UT Southwestern Medical Center

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Nanoparticle vaccine shows potential as immunotherapy to fight multiple cancer types

UTSW researchers who developed a nanoparticle vaccine for cancer immunotherapy include (l-r) Drs. Min Luo, Jinming Gao, Zhijian “James” Chen, Zhaohui Wang, and Hua Wang. DALLAS – April 24, 2017 – Researchers from UT Southwestern Medical Center have developed a first-of-its-kind nanoparticle vaccine immunotherapy that targets several different cancer types. The nanovaccine consists of tumor antigens

Researchers amplify regeneration of spinal nerve cells

DALLAS – Oct. 11, 2016 – UT Southwestern Medical Center researchers successfully boosted the regeneration of mature nerve cells in the spinal cords of adult mammals – an achievement that could one day translate into improved therapies for patients with spinal cord injuries. “This research lays the groundwork for regenerative medicine for spinal cord injuries. We

Research Reveals Safety, Effectiveness of Exercise in Treating Pulmonary Hypertension

Sep 08, 2015 06:10 am | Christine Traxler, MD Cardiology researchers out of UT Southwestern Medical Center recently revealed that moderate exercise is not only safe for those with pulmonary hypertension (PH) but that it improves the quality of life in these difficult-to-treat patients.  The study, which involved more than 400 patients with pulmonary hypertension, found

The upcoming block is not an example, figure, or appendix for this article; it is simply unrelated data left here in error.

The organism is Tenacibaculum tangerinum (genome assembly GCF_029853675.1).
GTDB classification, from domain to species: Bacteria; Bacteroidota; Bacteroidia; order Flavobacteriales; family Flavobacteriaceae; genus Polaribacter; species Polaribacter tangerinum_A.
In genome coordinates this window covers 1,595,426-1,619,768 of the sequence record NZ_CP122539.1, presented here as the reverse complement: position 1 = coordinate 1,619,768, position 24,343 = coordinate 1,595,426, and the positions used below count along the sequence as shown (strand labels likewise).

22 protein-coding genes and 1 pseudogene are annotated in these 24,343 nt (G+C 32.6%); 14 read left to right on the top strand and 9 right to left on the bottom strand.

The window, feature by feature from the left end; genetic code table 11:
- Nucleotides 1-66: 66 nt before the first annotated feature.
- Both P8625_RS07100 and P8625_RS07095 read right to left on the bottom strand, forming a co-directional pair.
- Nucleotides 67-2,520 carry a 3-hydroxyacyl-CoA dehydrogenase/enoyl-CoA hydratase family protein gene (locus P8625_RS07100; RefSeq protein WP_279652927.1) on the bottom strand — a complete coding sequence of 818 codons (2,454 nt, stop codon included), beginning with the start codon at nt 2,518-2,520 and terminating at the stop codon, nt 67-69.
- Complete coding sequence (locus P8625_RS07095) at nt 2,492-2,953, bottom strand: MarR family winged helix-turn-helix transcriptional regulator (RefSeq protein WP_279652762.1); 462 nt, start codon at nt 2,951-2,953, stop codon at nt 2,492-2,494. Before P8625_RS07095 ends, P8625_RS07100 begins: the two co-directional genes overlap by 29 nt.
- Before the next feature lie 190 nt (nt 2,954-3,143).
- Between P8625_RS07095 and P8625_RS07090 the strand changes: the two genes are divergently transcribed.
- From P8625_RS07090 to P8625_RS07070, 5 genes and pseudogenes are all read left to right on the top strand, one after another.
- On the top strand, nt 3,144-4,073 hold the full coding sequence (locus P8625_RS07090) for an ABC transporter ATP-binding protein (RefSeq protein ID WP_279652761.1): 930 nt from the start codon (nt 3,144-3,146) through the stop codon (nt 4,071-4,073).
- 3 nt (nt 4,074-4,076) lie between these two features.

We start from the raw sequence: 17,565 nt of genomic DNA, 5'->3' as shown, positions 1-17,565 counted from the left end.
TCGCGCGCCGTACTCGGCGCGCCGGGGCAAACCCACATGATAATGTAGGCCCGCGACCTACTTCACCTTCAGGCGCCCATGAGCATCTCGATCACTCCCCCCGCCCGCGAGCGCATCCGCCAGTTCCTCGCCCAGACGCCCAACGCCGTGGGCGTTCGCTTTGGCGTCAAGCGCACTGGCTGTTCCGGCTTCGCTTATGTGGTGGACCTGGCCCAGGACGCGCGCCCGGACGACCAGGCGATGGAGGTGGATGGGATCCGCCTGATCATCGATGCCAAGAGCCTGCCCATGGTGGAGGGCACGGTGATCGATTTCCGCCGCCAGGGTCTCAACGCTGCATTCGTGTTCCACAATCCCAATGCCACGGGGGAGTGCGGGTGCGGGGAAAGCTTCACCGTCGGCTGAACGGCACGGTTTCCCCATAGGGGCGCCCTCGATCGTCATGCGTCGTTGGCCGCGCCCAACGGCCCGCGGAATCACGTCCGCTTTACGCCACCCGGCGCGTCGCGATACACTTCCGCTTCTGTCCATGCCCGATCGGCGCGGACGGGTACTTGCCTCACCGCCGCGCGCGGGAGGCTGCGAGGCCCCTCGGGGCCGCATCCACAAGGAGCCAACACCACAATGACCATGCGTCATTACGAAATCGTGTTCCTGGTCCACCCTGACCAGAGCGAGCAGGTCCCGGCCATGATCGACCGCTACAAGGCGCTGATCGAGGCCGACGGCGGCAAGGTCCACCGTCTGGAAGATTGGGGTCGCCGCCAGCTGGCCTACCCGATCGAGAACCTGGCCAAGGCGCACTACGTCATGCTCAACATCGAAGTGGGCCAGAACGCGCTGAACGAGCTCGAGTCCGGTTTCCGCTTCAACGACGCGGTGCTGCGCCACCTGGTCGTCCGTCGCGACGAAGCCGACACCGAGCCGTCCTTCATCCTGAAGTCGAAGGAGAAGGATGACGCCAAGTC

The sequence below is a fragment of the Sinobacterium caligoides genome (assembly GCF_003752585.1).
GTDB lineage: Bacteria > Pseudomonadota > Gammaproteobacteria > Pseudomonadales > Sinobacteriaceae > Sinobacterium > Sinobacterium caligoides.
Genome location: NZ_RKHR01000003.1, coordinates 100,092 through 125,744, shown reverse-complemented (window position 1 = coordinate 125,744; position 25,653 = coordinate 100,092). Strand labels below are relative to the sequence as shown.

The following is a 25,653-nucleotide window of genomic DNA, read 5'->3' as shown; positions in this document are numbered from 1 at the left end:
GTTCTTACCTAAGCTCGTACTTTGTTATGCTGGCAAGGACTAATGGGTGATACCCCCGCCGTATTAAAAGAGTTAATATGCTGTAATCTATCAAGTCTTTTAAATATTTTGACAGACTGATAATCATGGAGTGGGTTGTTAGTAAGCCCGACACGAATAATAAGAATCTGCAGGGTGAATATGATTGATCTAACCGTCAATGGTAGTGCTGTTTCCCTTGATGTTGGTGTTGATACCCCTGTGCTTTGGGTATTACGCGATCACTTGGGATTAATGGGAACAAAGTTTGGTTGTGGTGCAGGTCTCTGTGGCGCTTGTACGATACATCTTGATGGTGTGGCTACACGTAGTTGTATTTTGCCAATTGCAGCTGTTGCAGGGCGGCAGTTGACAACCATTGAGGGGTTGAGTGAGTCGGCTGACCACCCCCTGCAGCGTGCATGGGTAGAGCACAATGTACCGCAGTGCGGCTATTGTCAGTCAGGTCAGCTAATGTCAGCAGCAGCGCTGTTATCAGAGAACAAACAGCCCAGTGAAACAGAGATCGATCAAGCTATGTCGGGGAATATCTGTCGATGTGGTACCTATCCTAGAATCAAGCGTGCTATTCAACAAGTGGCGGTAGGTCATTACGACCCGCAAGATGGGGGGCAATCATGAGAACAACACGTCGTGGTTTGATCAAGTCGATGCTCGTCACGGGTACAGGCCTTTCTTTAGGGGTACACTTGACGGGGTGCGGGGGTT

Cell that replenishes heart muscle found by researchers

DALLAS – June 22, 2015 –by Cathy Frisinger - Regenerative medicine researchers at UT Southwestern Medical Center have identified a cell that replenishes adult heart muscle by using a new cell lineage-tracing technique they devised. Adult heart muscle is comprised of cells called cardiomyocytes. Most cardiomyocytes don’t replenish themselves after a heart attack or other significant heart

New gene editing method shows promising results for correcting muscular dystrophy

Medical XPress, Provided by UT Southwestern Medical Center ~ August 14, 2014 Researchers used a technique called CRISPR/Cas9-mediated genome editing, which can precisely remove a mutation in DNA, allowing the body's DNA repair mechanisms to replace it with a normal copy of the gene. The benefit of this over other gene therapy techniques is that